"Gig economy has been there for a long time. It's being embraced like never before, that too in India, due to both economic conditions and COVID-19 situation," said Kaushik Banerjee, Vice President and Business Head of Teamlease.com and Freshersworld.com.
According to TeamLease.com, a group company of TeamLease Services, the demand for gig workers is higher this year than last year.
"On Teamlease.com alone we have more than 11,871 job vacancies for gig profiles. In fact, there is a 2.5X jump in demand compared to last year," Banerjee said.
"Corporate workforce is making space to accommodate gig workers. We have already seen a good 12 per cent rise from pre-COVID times," he added.
While delivery agents command the biggest slice of the pie, the other profiles which are in demand include warehouse helpers and assembly line operators.
In white-collar gigs, designers, content writers and digital marketers are in demand as e-commerce sites require increased activity, Banerjee said.
"We have noticed that companies have now started shifting full-time entry-level roles to a gig model," GigIndia co-founder and CEO Sahil Sharma said, adding that after the lockdown, "we at GigIndia have uploaded around 3,500-plus job opportunities for giggers on our platform within six months".
There has been a 115 per cent increase in work-from-home gigs during the lockdown and the percentage of women giggers grew from 12.07 per cent to 29.34 per cent within six months of the pre/post-lockdown period, Sharma said.
However, in the absence of a steady salary, paid sick leave and other benefits, the chances of financial insecurity are much higher.
"Gig, being a new form of workforce engagement, remains untested in Indian courts, and with the absence of specific legislations, gig workers cannot claim consequential benefits such as minimum wages, hours of work, overtime, leave, etc as compared to most traditional long-term employees," said Nishith Upadhyaya, Director - Advisory Services, SHRM (APAC & MENA).
"In our view, the government should aim to offer a reasonable amount of social security to gig workers as well as protection under employment laws while retaining the inherent flexible nature of the gig work arrangement," Upadhyaya further added.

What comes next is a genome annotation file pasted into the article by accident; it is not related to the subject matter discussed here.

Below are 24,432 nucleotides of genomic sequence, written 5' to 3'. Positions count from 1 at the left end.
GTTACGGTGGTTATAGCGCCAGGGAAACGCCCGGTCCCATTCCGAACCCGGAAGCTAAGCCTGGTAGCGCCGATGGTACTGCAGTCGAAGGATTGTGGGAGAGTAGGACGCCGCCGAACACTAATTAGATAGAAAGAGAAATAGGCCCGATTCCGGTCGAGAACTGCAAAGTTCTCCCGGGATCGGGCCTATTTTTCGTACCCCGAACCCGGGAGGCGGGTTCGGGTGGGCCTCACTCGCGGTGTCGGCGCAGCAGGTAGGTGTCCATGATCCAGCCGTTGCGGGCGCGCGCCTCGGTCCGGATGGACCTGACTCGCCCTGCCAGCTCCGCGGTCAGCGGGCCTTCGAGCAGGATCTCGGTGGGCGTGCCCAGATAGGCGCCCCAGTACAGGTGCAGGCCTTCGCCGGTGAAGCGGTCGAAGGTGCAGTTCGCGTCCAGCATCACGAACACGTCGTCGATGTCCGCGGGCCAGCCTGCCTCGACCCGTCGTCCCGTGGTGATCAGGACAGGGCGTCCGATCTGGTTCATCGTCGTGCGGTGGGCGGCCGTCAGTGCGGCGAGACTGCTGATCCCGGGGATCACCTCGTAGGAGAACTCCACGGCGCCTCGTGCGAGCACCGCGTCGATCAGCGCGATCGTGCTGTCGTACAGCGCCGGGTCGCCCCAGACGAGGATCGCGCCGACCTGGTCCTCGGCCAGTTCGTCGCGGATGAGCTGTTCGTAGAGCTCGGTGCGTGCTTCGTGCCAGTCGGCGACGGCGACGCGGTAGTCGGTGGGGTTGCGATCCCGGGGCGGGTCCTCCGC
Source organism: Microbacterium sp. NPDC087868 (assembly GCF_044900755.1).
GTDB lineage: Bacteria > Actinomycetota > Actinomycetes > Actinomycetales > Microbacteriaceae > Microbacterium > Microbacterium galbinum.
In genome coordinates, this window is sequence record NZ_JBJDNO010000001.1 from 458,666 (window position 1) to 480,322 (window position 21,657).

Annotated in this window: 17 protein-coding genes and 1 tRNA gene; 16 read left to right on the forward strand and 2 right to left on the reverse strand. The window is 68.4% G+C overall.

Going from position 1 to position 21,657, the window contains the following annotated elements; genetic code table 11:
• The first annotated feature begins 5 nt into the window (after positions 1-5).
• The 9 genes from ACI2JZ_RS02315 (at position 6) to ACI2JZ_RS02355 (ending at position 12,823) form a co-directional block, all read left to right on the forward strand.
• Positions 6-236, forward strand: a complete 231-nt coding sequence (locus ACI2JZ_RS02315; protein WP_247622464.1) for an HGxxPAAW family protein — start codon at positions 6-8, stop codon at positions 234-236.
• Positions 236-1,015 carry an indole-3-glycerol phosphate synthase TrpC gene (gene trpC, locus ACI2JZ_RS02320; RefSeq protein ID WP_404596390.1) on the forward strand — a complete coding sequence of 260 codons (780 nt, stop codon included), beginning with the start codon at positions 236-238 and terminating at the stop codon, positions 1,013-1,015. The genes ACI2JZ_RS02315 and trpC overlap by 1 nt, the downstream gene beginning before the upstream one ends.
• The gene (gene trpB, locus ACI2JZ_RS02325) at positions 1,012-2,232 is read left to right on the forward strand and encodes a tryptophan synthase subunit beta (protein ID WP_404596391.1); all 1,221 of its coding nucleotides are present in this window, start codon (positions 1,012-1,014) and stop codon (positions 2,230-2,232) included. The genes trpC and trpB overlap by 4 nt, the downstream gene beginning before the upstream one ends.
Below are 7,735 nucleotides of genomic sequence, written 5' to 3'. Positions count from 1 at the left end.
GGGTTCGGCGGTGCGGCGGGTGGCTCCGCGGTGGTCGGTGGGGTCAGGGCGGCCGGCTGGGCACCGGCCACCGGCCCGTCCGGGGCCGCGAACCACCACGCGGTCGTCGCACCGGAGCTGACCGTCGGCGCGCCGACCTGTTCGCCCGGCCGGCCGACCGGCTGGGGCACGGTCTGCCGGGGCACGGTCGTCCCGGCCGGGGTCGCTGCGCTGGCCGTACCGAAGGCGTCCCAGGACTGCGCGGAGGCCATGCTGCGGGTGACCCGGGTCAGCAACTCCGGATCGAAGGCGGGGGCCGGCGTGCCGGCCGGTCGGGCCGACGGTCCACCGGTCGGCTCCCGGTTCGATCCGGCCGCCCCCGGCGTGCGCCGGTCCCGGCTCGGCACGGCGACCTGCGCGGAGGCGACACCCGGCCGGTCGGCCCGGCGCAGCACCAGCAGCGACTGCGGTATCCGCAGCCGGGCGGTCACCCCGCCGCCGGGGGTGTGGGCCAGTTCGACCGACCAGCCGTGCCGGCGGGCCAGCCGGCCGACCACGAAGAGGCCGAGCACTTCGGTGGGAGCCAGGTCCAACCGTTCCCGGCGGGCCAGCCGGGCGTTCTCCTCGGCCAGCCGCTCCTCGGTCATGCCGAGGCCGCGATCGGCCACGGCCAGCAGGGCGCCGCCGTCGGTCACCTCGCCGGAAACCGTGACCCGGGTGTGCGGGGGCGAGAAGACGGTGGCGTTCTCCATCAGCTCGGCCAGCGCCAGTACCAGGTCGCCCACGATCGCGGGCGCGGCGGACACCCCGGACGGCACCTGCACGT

According to Abhay Mathur, Senior Vice President, Finance, Urban Company, "a flexible workforce helps organisations manage costs well with the peaks and troughs of demand. It also enables rapid scale up when exponential growth happens and helps provide specialist skills for one time/occasional use."
For workers, the benefit is the flexibility to work when you want and on the jobs you want, across geographies (where possible), he added.
(Only the headline and picture of this report may have been reworked by the Business Standard staff; the rest of the content is auto-generated from a syndicated feed.)
Business Standard has always strived hard to provide up-to-date information and commentary on developments that are of interest to you and have wider political and economic implications for the country and the world. Your encouragement and constant feedback on how to improve our offering have only made our resolve and commitment to these ideals stronger. Even during these difficult times arising out of Covid-19, we continue to remain committed to keeping you informed and updated with credible news, authoritative views and incisive commentary on topical issues of relevance.
We, however, have a request.
As we battle the economic impact of the pandemic, we need your support even more, so that we can continue to offer you more quality content. Our subscription model has seen an encouraging response from many of you, who have subscribed to our online content. More subscription to our online content can only help us achieve the goals of offering you even better and more relevant content. We believe in free, fair and credible journalism. Your support through more subscriptions can help us practise the journalism to which we are committed.
Support quality journalism and subscribe to Business Standard.